Value Investing: Cash Flow Statements Beginners Guide

What is a cash flow statement?

A cash-flow statement shows where cash comes from and where cash goes. It gives insight into a business’ different activities such as normal operations, buying and selling assets, and borrowing or repaying loans.

Cash flow statement example:

Business Name
Cash Flow Statement
For Year Ended 30th June, 20XX



Cash flows from operations

Net Sales
    200,000
Sales Salaries (50,000)
Advertising Expenses (10,000)
Office Salaries (50,000)
Interest Expenses (10,000)
Income Tax (24,000)



Net Cash Provided By Operations
       56,000



Cash flows from investing activities

Purchase of property and equipment (120,000)
Sale of property and equipment        20,000



Net cash provided by investing activities (100,000)



Cash flows from financing activities

Loan drawdowns      100,000
Loan repayments (20,000)



Net cash provided from financing activities        80,000



Net increase (decrease) in cash
       36,000



Cash balance last period
       24,000
Cash balance this period
       60,000

Understanding A Cash Flow Statement

Cash flow from operations

Cash flow from operations shows the cash flow from regular business operations. The net profit figure from the P&L statement is brought in. However the Net Profit figure is adjusted to reflect actual cash flow not accrual flows.

Cash flow from operations can include items like:

  • Cash income from regular activities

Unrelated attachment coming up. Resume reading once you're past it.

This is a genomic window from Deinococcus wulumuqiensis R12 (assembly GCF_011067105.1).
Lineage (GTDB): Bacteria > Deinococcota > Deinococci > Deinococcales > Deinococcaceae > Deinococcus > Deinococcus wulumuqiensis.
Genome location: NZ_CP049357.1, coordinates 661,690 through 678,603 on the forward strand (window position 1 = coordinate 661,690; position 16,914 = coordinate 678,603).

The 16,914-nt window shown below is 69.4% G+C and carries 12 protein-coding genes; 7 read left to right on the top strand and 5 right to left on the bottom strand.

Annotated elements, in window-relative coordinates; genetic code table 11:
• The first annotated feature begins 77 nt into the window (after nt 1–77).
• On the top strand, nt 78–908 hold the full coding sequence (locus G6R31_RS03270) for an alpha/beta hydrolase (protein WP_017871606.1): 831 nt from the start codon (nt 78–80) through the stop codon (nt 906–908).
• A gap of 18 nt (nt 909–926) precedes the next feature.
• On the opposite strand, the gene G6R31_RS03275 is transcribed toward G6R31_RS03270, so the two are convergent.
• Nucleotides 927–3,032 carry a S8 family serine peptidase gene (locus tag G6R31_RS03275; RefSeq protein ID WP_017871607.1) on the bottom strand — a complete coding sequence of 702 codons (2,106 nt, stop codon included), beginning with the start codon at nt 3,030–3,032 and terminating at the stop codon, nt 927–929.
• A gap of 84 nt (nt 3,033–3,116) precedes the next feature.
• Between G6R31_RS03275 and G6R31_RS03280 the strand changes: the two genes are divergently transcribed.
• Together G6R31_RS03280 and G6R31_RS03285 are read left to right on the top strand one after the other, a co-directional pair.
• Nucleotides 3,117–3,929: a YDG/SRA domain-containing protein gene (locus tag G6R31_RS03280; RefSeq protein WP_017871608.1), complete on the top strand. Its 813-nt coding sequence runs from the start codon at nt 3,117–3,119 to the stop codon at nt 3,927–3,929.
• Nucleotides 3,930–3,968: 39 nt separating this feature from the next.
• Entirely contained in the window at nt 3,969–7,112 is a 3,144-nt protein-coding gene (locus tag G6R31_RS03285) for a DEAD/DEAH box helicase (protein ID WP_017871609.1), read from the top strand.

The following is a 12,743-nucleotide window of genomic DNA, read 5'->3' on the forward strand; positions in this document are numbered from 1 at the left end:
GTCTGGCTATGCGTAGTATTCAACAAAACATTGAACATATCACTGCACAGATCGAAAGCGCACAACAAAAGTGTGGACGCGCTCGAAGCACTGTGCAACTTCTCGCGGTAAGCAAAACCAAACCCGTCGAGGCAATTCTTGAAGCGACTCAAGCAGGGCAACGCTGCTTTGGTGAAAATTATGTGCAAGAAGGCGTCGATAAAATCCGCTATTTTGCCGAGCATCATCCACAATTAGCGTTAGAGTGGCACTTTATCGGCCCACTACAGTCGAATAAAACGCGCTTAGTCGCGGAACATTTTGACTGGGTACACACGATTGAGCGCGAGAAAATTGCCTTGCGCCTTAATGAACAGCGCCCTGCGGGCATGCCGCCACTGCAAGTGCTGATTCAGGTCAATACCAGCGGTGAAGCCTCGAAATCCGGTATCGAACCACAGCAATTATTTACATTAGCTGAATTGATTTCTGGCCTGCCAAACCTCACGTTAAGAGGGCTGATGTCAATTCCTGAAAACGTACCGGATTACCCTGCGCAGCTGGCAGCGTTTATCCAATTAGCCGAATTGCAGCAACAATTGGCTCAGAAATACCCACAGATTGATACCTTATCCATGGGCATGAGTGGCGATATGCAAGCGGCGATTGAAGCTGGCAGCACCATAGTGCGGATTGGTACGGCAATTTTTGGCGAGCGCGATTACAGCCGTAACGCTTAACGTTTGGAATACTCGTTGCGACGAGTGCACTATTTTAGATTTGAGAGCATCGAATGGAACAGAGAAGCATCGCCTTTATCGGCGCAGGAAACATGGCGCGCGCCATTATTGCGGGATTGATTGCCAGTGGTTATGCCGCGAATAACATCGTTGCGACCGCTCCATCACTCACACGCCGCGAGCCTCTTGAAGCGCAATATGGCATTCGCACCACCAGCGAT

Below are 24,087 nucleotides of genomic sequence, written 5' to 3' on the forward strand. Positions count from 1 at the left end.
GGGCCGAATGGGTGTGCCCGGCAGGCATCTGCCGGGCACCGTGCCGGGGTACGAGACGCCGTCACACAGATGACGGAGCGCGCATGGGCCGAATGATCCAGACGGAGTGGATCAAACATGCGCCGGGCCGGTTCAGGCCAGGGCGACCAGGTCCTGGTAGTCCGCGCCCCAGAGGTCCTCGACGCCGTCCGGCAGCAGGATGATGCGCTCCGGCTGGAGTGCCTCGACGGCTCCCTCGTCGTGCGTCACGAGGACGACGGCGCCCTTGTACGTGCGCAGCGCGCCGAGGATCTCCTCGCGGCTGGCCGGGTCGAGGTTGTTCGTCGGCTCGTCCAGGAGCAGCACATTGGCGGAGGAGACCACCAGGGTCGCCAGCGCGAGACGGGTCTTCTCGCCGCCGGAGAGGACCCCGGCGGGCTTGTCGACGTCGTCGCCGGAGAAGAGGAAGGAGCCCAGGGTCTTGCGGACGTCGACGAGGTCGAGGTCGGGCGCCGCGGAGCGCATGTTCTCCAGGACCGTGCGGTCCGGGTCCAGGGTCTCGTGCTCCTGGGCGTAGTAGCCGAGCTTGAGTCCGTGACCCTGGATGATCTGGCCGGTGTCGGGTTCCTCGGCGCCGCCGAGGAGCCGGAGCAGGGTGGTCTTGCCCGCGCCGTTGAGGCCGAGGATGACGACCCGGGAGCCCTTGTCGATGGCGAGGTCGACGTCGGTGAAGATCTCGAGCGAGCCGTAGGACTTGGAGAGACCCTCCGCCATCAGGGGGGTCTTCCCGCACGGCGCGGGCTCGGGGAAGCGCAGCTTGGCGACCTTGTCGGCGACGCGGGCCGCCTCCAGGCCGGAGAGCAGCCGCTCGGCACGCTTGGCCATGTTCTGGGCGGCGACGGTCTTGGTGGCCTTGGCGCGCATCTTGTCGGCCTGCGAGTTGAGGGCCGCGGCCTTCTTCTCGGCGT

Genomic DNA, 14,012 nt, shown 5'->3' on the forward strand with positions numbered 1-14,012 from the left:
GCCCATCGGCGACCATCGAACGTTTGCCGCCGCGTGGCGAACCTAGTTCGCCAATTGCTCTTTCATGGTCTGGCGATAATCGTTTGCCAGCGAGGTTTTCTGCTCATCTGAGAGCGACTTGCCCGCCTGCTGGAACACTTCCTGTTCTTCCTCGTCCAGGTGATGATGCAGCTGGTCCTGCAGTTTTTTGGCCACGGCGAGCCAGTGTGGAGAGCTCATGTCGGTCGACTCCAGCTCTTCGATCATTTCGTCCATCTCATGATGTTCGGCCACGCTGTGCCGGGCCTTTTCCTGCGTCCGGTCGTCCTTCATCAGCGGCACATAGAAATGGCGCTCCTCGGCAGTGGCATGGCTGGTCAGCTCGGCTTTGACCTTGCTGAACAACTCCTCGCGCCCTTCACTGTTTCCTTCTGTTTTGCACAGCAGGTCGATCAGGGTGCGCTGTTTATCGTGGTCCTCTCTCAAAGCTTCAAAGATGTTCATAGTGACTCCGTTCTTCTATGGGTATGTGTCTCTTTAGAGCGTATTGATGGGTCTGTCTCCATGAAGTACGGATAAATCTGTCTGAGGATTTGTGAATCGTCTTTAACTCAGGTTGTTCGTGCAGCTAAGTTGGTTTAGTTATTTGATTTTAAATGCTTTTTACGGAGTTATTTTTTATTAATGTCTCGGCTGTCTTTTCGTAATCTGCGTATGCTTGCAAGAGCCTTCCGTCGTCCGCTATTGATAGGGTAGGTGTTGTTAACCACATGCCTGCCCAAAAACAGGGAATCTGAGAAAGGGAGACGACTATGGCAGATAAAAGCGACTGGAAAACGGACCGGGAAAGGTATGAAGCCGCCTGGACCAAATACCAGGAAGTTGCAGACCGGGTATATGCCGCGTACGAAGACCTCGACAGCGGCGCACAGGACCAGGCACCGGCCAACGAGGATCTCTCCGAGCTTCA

• Interest payments on loans
  • Cash payments from regular activities
  • Taxes

These items are not written individually in the cash flow from operations area but are accounted for by including the ‘Net Profit or Loss’ figure from the P&L statement. A good rule to follow when determining cash flow from operations is that it is the cash effects of transactions in the P&L statement.

E.g. if the P&L statement shows that there were large depreciation expenses you should make an adjustment in the cash flow statement because depreciation expenses are not actual cash expenses, they do not affect actual cash flow.

Think about how you would need to adjust for the cash effects. If depreciation reduced net income in the P&L statement because it is an expense then in the cash flows from operating activities area you will need to add it back.

Cash Flow from Investing activities

As the name suggests, cash flow from investing shows the cash flows from investing activities. Investing activities are those that aren’t considered normal operations and include:

  • Cash spent on buying or selling long-term assets
  • Cash from borrowing or repaying a loan

Cash Flow from financing

Cash flow from financing measure the flow of cash between the company and its creditors. Creditors are people that the company has borrowed money from. These might be a bank,  share-holders, bond holders etc.

  • Issuing shares
  • Issuing debt
  • Paying dividends out
  • Buying back shares
  • Buying back bonds

Interpreting a cash flow statement

Cash flow statements are very powerful sources of information about a company. read our How To Interpret A Cash Flow Statement for more.

Direct Vs. Indirect Method

Well if you weren’t confused enough there are two different ways that accountants can prepare cash flow statements; the direct method and the indirect method. We have used the direct method in our example. You can read our Cash Flow Statements: Direct Method Vs. Indirect Method guide for an explanation of the differences.